Skeptics claim JREF’s million dollar prize disproves psychic phenomena. Is that the case? Read more →
If you enjoyed the episode, don’t keep it a secret! Feel free to share it on Twitter, Tumblr, Facebook, Reddit, or your office bathroom wall.
We really appreciate all of your contributions! Every cent and satoshi we receive lets us know that we’re doing something worthwhile, that you are entertained by our program, and that you’re starting to question what you know more and more. Please be generous. Donate by BitCoin: 182CzJUbz8xb1JZjuVm2S4YUBfd3xk2XfM
Or donate your Altcoins using Shapeshift:
Or give us a small amount of money every month using PayPal:
It’s the 1920s in Russia. The reporter Solomon Shereshevsky goes to a meeting with his colleagues and his boss. On this day, Shereshevsky has forgotten his notebook, and he makes no notes during the meeting. His boss is dictating a complicated assignment and notices that Shereshevsky is not taking notes. The boss starts berating him, up to the point when he realises that Solomon can remember everything he has said, word for word. This is a shock to the boss, but also to Solomon, who has always assumed that this type of ability is available to everyone.
Shereshevsky (commonly known by his last initial, Ш., or S. in English) had an unusual ability, what’s known as an eidetic memory. To all appearances, he was incapable of forgetting, even to the extent of reproducing lists dictated to him decades before. He augmented his abilities using memory techniques such as creating a location in his mind, such as a street, with many houses and objects in it, each representing some idea. He could even remember poems in foreign languages, reproducing them perfectly, without any conception of what they meant.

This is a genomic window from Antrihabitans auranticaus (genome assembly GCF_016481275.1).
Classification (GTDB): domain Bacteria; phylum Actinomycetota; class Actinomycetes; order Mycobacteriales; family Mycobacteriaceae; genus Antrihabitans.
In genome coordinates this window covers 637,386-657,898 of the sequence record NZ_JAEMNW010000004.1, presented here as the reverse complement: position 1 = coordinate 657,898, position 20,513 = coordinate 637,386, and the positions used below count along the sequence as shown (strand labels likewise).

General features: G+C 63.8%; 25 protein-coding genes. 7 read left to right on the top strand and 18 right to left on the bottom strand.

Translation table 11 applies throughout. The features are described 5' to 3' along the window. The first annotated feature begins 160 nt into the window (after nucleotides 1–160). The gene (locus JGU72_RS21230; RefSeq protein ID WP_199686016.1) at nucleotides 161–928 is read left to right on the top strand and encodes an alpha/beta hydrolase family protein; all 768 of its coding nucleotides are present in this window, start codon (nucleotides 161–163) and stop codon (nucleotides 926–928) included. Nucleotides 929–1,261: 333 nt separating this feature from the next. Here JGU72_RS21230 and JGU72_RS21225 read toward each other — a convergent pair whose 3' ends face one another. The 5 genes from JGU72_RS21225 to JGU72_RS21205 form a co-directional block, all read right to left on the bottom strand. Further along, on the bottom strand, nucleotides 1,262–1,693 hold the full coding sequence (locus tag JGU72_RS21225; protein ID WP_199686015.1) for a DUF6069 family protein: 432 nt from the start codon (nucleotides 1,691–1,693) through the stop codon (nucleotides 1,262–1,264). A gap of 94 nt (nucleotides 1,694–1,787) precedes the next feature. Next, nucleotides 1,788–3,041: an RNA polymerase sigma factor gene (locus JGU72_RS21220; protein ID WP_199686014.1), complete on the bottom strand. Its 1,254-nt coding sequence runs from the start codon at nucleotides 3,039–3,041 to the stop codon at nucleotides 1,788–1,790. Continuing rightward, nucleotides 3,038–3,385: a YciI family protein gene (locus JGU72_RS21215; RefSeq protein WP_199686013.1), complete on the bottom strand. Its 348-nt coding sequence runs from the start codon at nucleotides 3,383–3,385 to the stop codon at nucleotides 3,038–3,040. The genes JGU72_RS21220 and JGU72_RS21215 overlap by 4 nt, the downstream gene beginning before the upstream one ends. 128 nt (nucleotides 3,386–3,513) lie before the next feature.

S. is just one of many humans who possess extraordinary abilities which are far beyond the reach of many people. Ben Underwood is blind, but can sense his surroundings using echolocation. Wim Hof is so resistant to cold that he was able to climb Mt. Kilamanjaro wearing nothing but shorts. What other abilities exist, as yet undiscovered? Are these abilities really useful or nothing more than a parlour trick? Will we see the birth of the X-Men within a generation? We confront these questions and more, in this exciting chapter of … The Paradise Paradox!
The Mind of a Mnemonist: A Little Book about a Vast Memory
Dr. Strangelove Or: How I Learned To Stop Worrying And Love The Bomb
A New Science of Life: The Hypothesis of Morphic Resonance
N’kisi – African gray parrot telepathy experiment
Stephen Wiltshire – The Human Camera
Kim Peek – The real “Rain Man”
Scott Flansburg – Human Calculator
Wim Hof – Iceman
Tummo Meditation: An In-Depth Guide
Consciously Control Your Immune System With The Wim Hof Method
Going Within And Sixth Sense Abilities
Ben Underwood – Echolocation
Slavisa “Biba” Pajkic – Electric man
Dave Mullins – freediver
Natasha Demkina – The Girl With X-Ray Eyes
Natasha Demkina – The Girl With Normal Eyes (CSICOP article)
Daniel Browning Smith – The Rubber Boy
Mark Rutzen – Dives with sharks
Kevin Richardson – Lion whisperer
Is your brain really necessary?
David Lucas Burge – developing perfect pitch
Four people who gained superhuman abilities from brain injuries or missing senses